United States District Court, D. Colorado
R. BROOKE JACKSON, District Judge.
The Barretts move to reconsider this Court's order of January 29, 2014 declining to discharge a writ of ne exeat republica. The Court has considered the motion and response. No reply has been filed. The motion is denied.
A motion for reconsideration is not a vehicle "to revisit issues already addressed or advance arguments that could have been raised in prior briefing." Servants of Paraclete v. Does, 204 F.3d 1005, 1012 (10th Cir. 2000). Grounds warranting reconsideration include "(1) an intervening change in the controlling law, (2) new evidence previously unavailable, and (3) the need to correct clear error or prevent manifest injustice." Id. In sum, "a motion for reconsideration is appropriate where the court has misapprehended the facts, a party's position, or the controlling law." Does, 204 F.3d at 1012.
There are two types of motion for reconsideration. A party can file a motion to alter or amend judgment within 28 days under Fed.R.Civ.P. 59(e). After 28 days have passed, a party may seek relief from a final judgment, order, or proceeding under Fed.R.Civ.P. 60(b). In this case, the defendants filed their motion for reconsideration more than 28 days after the Order was filed.
"Relief under Rule 60(b) is extraordinary and may only be granted in exceptional circumstances." Bud Brooks Trucking, Inc. v. Bill Hodges Trucking Co., Inc., 909 F.2d 1437, 1440 (10th Cir. 1990). "A litigant shows exceptional circumstances by satisfying one or more of Rule 60(b)'s six grounds for relief from judgment." Van Skiver v. United States, 952 F.2d 1241, 1243-44 (10th Cir. 1991). These six grounds are as follows:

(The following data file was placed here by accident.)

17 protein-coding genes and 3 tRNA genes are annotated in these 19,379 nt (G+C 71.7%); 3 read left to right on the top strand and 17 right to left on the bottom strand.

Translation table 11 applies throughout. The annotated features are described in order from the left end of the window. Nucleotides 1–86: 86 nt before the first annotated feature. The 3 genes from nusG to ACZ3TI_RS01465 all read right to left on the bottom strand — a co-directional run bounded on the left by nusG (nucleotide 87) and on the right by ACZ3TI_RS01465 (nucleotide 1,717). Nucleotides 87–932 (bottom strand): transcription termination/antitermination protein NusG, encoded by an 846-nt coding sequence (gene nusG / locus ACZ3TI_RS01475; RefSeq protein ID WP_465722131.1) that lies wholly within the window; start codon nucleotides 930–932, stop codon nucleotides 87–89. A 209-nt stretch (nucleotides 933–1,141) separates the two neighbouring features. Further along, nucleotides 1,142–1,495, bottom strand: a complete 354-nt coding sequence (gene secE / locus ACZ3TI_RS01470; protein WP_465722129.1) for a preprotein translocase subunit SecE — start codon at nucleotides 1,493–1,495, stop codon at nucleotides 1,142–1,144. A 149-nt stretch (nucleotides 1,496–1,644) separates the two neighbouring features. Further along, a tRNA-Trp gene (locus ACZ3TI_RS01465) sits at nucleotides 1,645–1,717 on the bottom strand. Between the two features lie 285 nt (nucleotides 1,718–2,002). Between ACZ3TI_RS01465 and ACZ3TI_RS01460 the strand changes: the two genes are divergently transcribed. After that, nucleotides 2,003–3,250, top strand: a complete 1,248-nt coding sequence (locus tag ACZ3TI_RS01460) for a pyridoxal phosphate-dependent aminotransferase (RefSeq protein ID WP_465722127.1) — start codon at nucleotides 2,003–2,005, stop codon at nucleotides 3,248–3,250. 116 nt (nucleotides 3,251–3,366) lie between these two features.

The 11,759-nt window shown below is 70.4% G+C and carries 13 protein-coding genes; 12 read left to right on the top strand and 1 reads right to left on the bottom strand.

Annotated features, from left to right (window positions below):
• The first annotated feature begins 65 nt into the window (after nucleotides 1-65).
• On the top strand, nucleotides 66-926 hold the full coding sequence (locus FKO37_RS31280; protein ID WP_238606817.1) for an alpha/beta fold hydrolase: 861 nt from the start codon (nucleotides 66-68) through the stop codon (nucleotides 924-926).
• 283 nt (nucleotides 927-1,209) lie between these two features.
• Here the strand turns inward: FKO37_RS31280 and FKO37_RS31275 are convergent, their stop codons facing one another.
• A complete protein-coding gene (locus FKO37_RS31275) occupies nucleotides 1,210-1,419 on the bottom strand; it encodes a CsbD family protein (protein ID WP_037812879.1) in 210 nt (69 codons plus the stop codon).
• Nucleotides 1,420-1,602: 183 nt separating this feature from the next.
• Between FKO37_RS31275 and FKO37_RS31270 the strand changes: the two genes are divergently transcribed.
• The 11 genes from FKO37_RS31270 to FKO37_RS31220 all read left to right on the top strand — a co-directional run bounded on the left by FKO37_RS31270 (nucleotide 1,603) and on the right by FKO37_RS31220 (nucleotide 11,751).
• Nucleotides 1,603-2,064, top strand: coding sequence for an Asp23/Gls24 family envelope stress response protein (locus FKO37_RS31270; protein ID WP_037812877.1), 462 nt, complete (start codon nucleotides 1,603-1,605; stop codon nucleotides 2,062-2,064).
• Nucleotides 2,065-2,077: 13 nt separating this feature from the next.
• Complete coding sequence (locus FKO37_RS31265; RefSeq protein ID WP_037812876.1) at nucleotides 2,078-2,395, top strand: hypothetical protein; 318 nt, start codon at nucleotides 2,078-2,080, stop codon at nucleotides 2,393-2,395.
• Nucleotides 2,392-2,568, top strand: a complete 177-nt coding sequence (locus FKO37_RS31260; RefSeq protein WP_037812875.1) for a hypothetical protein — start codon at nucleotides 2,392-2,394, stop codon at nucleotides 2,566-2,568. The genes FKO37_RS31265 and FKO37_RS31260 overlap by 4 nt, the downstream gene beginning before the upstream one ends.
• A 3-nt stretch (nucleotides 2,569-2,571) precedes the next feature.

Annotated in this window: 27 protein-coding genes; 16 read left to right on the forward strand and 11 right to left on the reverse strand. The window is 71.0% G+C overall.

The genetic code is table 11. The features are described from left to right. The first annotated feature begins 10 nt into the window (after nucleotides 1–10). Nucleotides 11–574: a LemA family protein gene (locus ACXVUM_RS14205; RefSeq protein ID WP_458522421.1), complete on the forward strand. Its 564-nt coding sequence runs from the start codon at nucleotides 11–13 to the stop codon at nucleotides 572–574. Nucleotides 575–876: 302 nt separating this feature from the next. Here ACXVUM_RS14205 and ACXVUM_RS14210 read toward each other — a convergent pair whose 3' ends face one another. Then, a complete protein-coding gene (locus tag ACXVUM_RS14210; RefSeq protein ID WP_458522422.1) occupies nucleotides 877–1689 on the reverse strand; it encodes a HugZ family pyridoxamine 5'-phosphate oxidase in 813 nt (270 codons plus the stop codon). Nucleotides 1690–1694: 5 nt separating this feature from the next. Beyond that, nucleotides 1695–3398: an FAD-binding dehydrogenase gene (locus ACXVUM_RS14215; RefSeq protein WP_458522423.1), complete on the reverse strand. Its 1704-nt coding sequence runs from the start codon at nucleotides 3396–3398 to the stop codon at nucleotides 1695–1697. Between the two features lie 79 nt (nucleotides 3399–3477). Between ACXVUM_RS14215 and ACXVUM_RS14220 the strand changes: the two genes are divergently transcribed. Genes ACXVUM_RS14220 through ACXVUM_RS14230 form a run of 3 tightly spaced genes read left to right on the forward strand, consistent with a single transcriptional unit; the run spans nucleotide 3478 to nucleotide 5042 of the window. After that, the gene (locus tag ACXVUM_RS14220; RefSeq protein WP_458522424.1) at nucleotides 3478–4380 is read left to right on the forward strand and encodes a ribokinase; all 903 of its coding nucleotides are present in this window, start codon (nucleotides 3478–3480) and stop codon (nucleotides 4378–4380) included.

(1) mistake, inadvertence, surprise, or excusable neglect;
(2) newly discovered evidence that, with reasonable diligence, could not have been discovered in time to move for a new trial under Rule 59(b);
(3) fraud (whether previously called intrinsic or extrinsic), misrepresentation, or misconduct by an opposing party;
(4) the judgment is void;
(5) the judgment has been satisfied, released, or discharged; it is based on an earlier judgment that has been reversed or vacated; or applying it prospectively is no longer equitable; or
(6) any other reason that justifies relief.
Fed. R. Civ. P. 60(b).
To begin, the motion mostly rehashes arguments that the Court has already heard, often more than once. For example, they argue that the initial default judgment against them was made in error, both procedurally (insufficient service of process) and substantively (no tax liability, or alternatively, incorrect assessment of tax liability). These arguments have been raised before. [ See e.g., ECF Nos. 108, 110, 142]. The Barretts offer no new evidence in support of these claims. The facts are that the Barretts participated in the fraudulent preparation of their ...